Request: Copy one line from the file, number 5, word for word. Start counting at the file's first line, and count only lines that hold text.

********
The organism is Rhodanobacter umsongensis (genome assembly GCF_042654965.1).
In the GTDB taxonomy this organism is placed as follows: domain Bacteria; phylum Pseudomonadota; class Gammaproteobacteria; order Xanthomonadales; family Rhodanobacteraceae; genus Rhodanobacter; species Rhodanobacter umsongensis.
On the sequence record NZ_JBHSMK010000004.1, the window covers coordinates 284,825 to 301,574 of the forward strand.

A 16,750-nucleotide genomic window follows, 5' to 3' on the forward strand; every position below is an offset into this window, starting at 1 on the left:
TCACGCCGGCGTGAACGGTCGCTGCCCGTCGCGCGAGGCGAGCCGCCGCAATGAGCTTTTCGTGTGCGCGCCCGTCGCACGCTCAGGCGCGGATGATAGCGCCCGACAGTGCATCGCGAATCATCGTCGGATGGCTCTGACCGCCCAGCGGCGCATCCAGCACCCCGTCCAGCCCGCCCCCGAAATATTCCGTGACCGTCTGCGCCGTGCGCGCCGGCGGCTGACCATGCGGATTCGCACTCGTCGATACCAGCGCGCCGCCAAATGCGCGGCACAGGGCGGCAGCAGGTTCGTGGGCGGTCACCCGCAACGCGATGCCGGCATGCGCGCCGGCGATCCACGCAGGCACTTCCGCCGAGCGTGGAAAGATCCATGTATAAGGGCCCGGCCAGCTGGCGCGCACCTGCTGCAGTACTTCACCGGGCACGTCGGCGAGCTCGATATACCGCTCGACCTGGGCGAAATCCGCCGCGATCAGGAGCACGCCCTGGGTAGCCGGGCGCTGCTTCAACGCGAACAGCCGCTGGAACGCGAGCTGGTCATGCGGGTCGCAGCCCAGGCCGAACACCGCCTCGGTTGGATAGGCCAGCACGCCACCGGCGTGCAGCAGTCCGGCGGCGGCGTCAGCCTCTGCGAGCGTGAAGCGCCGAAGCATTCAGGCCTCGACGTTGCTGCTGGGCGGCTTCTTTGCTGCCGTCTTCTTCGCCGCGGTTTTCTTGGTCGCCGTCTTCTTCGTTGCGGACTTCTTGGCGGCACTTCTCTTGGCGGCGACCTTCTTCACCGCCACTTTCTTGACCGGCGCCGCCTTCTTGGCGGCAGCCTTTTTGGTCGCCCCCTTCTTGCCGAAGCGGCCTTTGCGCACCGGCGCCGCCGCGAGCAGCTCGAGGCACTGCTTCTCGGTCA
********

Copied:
TCACGCCGGCGTGAACGGTCGCTGCCCGTCGCGCGAGGCGAGCCGCCGCAATGAGCTTTTCGTGTGCGCGCCCGTCGCACGCTCAGGCGCGGATGATAGCGCCCGACAGTGCATCGCGAATCATCGTCGGATGGCTCTGACCGCCCAGCGGCGCATCCAGCACCCCGTCCAGCCCGCCCCCGAAATATTCCGTGACCGTCTGCGCCGTGCGCGCCGGCGGCTGACCATGCGGATTCGCACTCGTCGATACCAGCGCGCCGCCAAATGCGCGGCACAGGGCGGCAGCAGGTTCGTGGGCGGTCACCCGCAACGCGATGCCGGCATGCGCGCCGGCGATCCACGCAGGCACTTCCGCCGAGCGTGGAAAGATCCATGTATAAGGGCCCGGCCAGCTGGCGCGCACCTGCTGCAGTACTTCACCGGGCACGTCGGCGAGCTCGATATACCGCTCGACCTGGGCGAAATCCGCCGCGATCAGGAGCACGCCCTGGGTAGCCGGGCGCTGCTTCAACGCGAACAGCCGCTGGAACGCGAGCTGGTCATGCGGGTCGCAGCCCAGGCCGAACACCGCCTCGGTTGGATAGGCCAGCACGCCACCGGCGTGCAGCAGTCCGGCGGCGGCGTCAGCCTCTGCGAGCGTGAAGCGCCGAAGCATTCAGGCCTCGACGTTGCTGCTGGGCGGCTTCTTTGCTGCCGTCTTCTTCGCCGCGGTTTTCTTGGTCGCCGTCTTCTTCGTTGCGGACTTCTTGGCGGCACTTCTCTTGGCGGCGACCTTCTTCACCGCCACTTTCTTGACCGGCGCCGCCTTCTTGGCGGCAGCCTTTTTGGTCGCCCCCTTCTTGCCGAAGCGGCCTTTGCGCACCGGCGCCGCCGCGAGCAGCTCGAGGCACTGCTTCTCGGTCA